A panel of students and professors reflected on their time spent in summer programs in Croatia and Chile as part of the third day of International Education Week.
Grace Duncan, CSON ’20; Caleb Oh, MCAS ’21; and philosophy professor David McMenamin talked about the course “Through the Eyes of Service: Social Justice in Chile.” Charlie Henderson, MCAS ’20, and philosophy professor Richard Kearney discussed “Philosophy of Peace and Hospitality: Philosophy of the Person II,” which was taught in Croatia.
In Chile, students stayed with host families while learning about the history of the country, with a particular concentration on the Pinochet regime, which violently governed Chile from 1973 to 1990. Traveling to the places where the violent events, such as disappearances, actually happened had a profound impact on the students, according to McMenamin.
“We are joined in the program by a gentleman who … as a graduate student at the University of Santiago, disappeared,” McMenamin said. “He leads the students through a tour [of the torture faciliary, now a park], and he takes them step by step through what the torture process was, as he experienced. … It is incredibly brutal, dehumanizing, [and] humiliating.”
“What I took out of it was kind of like the impact of the people that were affected by it,” Duncan said.
She did her final paper for the course on the wave of people that fled the Pinochet regime.
“[Pinochet’s] focus was to eliminate political opposition, but in that he actually … forced Chile to tell everyone around the world what was happening because they were forced out … to the United States, or even all throughout Europe,” Duncan said.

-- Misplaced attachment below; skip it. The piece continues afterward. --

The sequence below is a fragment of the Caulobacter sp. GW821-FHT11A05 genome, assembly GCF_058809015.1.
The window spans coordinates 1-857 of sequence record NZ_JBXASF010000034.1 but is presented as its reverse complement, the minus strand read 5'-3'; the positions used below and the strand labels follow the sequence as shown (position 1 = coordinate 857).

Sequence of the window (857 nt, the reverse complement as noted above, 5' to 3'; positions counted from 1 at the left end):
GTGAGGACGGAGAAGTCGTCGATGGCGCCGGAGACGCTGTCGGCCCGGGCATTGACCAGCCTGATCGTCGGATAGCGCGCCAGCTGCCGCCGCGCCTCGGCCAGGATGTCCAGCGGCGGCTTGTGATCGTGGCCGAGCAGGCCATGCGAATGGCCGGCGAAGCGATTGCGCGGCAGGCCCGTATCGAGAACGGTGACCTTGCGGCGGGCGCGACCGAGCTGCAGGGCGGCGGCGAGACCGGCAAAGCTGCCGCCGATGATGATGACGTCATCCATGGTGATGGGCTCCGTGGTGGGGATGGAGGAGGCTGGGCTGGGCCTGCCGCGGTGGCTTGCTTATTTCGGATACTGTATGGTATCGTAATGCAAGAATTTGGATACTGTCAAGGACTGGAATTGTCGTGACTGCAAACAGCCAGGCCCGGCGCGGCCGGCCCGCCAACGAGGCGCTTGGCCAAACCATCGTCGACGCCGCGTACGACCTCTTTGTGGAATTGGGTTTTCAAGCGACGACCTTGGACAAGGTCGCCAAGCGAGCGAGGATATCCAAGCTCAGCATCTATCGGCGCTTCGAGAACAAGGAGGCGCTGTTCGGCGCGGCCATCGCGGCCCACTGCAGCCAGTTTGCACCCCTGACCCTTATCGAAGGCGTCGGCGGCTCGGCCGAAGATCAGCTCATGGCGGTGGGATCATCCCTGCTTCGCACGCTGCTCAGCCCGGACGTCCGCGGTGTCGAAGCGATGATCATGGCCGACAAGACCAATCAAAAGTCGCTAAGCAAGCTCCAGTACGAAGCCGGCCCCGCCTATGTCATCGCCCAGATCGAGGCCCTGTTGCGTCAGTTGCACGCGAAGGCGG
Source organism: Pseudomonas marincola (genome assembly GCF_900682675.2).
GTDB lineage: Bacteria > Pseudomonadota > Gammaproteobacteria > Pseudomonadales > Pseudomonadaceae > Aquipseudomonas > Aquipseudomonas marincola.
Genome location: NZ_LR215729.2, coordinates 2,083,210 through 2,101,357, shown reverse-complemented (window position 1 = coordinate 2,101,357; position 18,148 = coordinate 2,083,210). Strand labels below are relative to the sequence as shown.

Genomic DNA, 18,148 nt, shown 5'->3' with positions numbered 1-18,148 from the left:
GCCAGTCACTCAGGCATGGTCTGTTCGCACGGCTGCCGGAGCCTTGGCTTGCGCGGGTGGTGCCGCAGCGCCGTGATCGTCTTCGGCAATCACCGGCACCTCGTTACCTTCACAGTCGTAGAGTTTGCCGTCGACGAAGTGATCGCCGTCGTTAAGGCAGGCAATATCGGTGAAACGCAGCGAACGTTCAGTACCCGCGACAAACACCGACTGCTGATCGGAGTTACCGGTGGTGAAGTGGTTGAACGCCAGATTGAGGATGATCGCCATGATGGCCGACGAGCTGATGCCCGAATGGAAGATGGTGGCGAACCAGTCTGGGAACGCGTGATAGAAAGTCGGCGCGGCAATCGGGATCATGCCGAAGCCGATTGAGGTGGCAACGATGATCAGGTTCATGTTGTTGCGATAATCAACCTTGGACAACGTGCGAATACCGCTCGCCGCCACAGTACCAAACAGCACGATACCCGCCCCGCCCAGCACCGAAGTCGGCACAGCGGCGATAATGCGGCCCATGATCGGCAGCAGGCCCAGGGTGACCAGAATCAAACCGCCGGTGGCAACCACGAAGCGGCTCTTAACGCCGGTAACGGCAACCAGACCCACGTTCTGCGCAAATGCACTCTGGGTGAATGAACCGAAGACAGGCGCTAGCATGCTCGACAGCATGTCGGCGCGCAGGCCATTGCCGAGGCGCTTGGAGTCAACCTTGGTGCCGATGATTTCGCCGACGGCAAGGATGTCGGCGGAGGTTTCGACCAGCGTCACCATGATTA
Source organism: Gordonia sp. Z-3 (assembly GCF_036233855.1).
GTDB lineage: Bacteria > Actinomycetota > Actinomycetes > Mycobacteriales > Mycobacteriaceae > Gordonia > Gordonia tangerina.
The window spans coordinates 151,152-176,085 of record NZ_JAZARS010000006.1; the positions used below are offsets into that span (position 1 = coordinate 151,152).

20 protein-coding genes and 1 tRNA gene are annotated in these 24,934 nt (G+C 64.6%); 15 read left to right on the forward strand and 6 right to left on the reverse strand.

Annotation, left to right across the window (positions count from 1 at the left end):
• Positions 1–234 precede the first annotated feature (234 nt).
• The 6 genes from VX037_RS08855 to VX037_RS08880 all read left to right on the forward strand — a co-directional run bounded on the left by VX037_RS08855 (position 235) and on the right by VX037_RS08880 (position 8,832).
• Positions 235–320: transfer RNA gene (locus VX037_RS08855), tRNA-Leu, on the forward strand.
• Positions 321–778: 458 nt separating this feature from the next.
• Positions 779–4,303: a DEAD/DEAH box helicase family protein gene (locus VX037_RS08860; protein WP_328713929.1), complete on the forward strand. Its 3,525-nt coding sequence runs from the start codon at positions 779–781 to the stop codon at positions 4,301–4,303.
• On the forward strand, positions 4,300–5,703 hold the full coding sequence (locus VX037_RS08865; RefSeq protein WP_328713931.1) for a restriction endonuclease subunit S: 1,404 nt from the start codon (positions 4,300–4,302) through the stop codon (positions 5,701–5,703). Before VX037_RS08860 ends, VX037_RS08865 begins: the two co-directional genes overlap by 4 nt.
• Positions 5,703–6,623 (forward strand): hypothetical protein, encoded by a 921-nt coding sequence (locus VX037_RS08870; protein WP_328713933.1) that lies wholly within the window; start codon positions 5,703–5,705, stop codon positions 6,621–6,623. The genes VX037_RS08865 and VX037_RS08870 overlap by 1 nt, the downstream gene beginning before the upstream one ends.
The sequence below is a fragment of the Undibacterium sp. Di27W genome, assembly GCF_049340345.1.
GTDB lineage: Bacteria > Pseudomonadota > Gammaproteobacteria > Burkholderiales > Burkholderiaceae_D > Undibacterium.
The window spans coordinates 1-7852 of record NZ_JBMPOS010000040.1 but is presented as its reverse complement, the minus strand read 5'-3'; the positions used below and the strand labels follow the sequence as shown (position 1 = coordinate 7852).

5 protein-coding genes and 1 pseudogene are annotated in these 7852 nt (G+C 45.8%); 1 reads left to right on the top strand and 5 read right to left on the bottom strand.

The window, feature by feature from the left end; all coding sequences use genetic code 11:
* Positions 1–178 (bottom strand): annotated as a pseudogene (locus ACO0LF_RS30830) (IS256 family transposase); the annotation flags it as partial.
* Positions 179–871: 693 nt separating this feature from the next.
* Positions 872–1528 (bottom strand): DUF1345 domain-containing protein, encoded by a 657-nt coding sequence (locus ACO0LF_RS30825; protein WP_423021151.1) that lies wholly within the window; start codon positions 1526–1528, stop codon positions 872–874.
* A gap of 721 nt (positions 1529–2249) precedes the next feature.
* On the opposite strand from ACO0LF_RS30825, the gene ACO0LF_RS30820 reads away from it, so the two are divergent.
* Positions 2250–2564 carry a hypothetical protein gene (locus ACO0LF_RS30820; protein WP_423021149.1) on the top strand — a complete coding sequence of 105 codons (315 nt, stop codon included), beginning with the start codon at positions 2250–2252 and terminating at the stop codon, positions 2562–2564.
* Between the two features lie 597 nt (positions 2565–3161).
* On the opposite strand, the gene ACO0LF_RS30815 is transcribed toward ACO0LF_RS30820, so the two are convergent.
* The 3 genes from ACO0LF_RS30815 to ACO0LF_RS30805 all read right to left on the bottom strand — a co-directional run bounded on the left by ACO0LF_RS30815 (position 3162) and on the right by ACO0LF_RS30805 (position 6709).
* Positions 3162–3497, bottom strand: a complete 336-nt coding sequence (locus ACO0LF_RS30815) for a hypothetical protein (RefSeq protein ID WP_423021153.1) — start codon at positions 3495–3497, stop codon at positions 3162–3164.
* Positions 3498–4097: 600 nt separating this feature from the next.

Seeing and having real conversations with the people affected by the history was also eye-opening to students. McMenamin noted that conversations among students typically centered around how people are capable of treating one another, as well as reflection on the scary realities of torture.
The panelists surmised that students—through having difficult conversations with their host families—other Chileans, and the homeless at the shelter that the students volunteered for, were able to put human faces and voices to the Chilean story that they were learning through the course.
Though on a different side of the globe, Croatia is also host to a painful history. Following the breakup of Yugoslavia in the early 1990s, mass genocide broke out throughout the region, including in Croatia.
“There’s spots along the city that look like almost painting on the ground,” Henderson said. “It looks like it was almost an accident. And when you learn that later, those are a sort of memorial like at the spot where bombs were dropped.”
Henderson’s project for the course was on hospitality. Her primary example came from a Croatian stranger who invited her and a friend into his yard to show them kittens.
“I don’t know if it’s a direct result of the war and the conflict that’s been there, but people are just really open and hospitable,” Henderson said.
Featured Image Courtesy of the Office of International Programs